The Non-identical Twins of Legalism and Lawlessness

If you think legalism is simply too much emphasis on the law, then you will think the antidote is to talk less about obedience and more about acceptance and forgiveness. If you think that antinomianism is simply too loose an attitude toward morality and law, you will assume the remedy is to talk less about mercy and acceptance and more about God’s righteousness and holy commands. In short, you will try to cure one with a dose of the other. That will be a disaster, because both of them have the same root cause. Both come from the belief that God does not really love us or will our joy, and from a failure to see that “both the law and the gospel are expressions of God’s grace.” For both the legalist and the antinomian, obedience to the law is simply the way to get things from God, not a way to get God, not a way to resemble, know, delight, and love him for his sake.

Tim Keller, Preaching (pgs. 54-55).

Questions for Reflection

Can you truly say, that you have so far taken the everlasting enjoyment of God for your happiness, that it hath the most of your heart, of your love, desire and care; and that you are resolved, by the strength of Divine grace, to let go all that you have in the world, rather than hazard it; and that it is your daily, and your principal business to seek it? Can you truly say, that though you have your failings and sins, yet your main care, and the bent of your whole life, is to please God, and to enjoy him for ever; and that you give the world God’s leavings (leftovers), as it were, and not God the world’s leavings; and that  your worldly business is but as a traveller’s seeking for provision in his journey, and heaven is the place that you take for your home?

Richard Baxter, The Reformed Pastor (pg. 248).

Calvin on the Proper Use of Technology

Scripture teaches that everything we own – everything appointed for our benefit – has been given to us by God’s kindness, so that all that we own is like a deposit for which we must one day give an account. Therefore, we should manage our possessions as if these words were constantly sounding in our ears: “Turn in the account of your management” (Luke 16:2). At the same time, we should remember who will receive the account we give – namely, one who has commended self-control, soberness, frugality, and modesty just as much as He has condemned luxury, pride, showiness, and vanity; one who has approved no use of possessions but that which is joined with love; one who has already condemned with His own mouth whatever pleasures drag man’s heart away from integrity and purity or muddle his thinking.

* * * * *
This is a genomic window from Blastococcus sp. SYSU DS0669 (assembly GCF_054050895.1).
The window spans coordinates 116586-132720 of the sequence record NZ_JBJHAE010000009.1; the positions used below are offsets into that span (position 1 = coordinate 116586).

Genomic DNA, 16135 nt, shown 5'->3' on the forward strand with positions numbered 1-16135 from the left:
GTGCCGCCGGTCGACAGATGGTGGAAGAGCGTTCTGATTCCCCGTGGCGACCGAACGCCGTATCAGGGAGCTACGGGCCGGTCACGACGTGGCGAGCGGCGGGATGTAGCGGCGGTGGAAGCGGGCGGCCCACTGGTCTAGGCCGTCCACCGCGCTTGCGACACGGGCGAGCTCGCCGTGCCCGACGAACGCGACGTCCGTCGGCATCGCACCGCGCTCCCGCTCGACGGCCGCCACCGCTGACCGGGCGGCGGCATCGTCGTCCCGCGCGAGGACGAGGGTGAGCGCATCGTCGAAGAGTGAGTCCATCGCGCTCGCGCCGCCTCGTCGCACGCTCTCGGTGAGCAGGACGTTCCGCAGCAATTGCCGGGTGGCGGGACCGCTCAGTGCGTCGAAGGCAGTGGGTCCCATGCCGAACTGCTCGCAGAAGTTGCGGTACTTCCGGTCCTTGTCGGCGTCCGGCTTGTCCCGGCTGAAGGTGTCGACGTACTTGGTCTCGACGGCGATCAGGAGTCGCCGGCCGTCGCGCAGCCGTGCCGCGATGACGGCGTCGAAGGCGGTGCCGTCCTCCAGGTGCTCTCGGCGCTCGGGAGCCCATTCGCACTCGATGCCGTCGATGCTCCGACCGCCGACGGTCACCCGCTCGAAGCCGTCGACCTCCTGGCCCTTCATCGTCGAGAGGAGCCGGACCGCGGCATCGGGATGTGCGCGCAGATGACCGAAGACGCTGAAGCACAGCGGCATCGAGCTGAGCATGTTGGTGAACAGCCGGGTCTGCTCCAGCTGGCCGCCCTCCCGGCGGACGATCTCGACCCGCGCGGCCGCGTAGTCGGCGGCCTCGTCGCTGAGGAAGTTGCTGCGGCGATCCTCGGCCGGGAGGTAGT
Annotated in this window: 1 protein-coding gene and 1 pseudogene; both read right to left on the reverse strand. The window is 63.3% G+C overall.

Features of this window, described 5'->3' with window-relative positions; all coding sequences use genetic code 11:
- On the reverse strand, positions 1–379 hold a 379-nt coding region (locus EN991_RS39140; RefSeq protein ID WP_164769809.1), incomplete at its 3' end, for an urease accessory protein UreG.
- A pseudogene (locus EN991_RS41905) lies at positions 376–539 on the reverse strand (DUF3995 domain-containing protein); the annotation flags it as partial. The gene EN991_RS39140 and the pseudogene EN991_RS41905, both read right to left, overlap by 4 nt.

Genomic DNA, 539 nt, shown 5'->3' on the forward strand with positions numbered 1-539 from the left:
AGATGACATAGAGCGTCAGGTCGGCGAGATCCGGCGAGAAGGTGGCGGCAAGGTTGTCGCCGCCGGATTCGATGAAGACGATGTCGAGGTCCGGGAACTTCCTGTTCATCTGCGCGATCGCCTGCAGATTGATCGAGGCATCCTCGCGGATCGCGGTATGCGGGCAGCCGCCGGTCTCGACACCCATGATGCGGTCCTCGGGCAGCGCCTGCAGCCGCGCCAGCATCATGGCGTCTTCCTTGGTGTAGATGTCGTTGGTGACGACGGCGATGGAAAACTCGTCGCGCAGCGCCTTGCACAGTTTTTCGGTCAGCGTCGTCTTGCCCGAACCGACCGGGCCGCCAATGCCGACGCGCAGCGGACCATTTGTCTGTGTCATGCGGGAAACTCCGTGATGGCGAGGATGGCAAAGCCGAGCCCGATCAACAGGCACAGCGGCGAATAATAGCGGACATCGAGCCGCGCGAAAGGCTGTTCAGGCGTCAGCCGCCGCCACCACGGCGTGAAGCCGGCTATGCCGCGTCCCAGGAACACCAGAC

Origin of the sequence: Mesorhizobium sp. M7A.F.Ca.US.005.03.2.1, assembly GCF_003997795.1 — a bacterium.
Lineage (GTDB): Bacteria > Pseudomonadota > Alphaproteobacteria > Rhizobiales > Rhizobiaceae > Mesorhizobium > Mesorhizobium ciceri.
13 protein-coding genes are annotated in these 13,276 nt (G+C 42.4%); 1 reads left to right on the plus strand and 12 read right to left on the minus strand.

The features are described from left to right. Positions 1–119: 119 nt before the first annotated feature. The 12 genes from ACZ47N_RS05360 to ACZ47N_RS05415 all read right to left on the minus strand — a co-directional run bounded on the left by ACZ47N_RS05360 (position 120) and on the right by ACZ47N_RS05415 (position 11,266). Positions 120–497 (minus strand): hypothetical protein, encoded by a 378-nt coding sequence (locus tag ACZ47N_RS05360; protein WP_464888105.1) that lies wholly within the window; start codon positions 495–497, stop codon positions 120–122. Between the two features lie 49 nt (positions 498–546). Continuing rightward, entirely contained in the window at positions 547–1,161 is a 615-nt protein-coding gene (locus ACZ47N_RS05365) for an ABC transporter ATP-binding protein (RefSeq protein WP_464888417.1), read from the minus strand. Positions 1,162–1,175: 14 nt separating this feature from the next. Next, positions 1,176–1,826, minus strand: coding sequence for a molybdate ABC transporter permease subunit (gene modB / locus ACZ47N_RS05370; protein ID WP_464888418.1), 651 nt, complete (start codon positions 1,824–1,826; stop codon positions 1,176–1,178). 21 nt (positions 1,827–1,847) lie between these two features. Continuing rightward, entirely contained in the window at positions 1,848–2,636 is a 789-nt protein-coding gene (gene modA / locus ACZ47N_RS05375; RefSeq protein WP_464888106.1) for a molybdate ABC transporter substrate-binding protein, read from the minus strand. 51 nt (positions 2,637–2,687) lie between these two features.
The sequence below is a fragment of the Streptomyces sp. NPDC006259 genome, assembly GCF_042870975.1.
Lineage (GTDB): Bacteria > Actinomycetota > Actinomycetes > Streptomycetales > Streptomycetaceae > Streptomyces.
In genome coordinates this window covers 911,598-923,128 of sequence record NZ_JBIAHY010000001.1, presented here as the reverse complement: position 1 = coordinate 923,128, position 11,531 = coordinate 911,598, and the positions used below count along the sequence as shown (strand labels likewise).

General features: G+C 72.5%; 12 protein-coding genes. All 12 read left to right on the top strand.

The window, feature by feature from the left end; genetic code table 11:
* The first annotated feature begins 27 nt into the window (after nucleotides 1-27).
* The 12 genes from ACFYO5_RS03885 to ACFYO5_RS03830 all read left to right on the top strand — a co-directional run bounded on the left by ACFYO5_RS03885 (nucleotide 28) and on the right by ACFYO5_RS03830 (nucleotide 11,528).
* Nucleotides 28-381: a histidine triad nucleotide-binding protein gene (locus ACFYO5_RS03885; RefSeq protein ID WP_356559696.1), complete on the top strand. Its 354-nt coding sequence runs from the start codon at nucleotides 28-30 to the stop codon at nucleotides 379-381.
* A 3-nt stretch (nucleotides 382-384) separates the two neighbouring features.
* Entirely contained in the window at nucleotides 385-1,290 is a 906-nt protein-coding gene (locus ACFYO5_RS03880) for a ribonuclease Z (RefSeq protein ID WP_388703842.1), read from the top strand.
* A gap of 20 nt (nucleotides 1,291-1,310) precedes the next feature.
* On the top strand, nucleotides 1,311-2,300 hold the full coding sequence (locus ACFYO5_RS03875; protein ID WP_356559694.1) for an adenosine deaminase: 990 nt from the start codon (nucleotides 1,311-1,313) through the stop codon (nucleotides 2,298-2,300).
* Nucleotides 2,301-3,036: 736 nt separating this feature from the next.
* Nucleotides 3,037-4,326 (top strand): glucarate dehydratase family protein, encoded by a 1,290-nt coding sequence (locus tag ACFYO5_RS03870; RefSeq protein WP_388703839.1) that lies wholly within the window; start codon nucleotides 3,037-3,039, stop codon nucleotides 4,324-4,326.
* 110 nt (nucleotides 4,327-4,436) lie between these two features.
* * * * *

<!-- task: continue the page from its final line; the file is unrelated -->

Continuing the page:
John Calvin, A Little Book on the Christian Life (pg. 123).

Longing to Long after God

The more a true saint loves God with a gracious love, the more he desires to love him, and the more uneasy is he at his want of love to him; the more he hates sin, the more he desires to hate it, and laments that he has so much remaining love to it; the more he mourns for sin, the more he longs to mourn; the more his heart is broken, the more he desires it should be broke: the more he thirsts and longs after God and holiness, the more he longs to long, and breathe out his very soul in longings after God. The kindling and raising of gracious affections is like kindling a flame; the higher it is raised, the more ardent it is; and the more it burns, the more vehemently does it tend and seek to burn.

Jonathan Edwards, The Religious Affections (pg.303).

The Necessity of Right Affections

He who has no religious affection is in a state of spiritual death, and is wholly destitute of the powerful, quickening, saving influences of the Spirit of God upon his heart. As there is no true religion where there is nothing else but affection, so there is no true religion where there is no religious affection…If the great things of religion are rightly understood, they will affect the heart. The reason why men are not affected by such infinitely great, important, glorious, and wonderful things, as they often hear and read of in the Word of God, is, undoubtedly, because they are blind; if they were not so, it would be impossible, and utterly inconsistent with human nature, that their hearts should be otherwise than strongly impressed, and greatly moved by such things.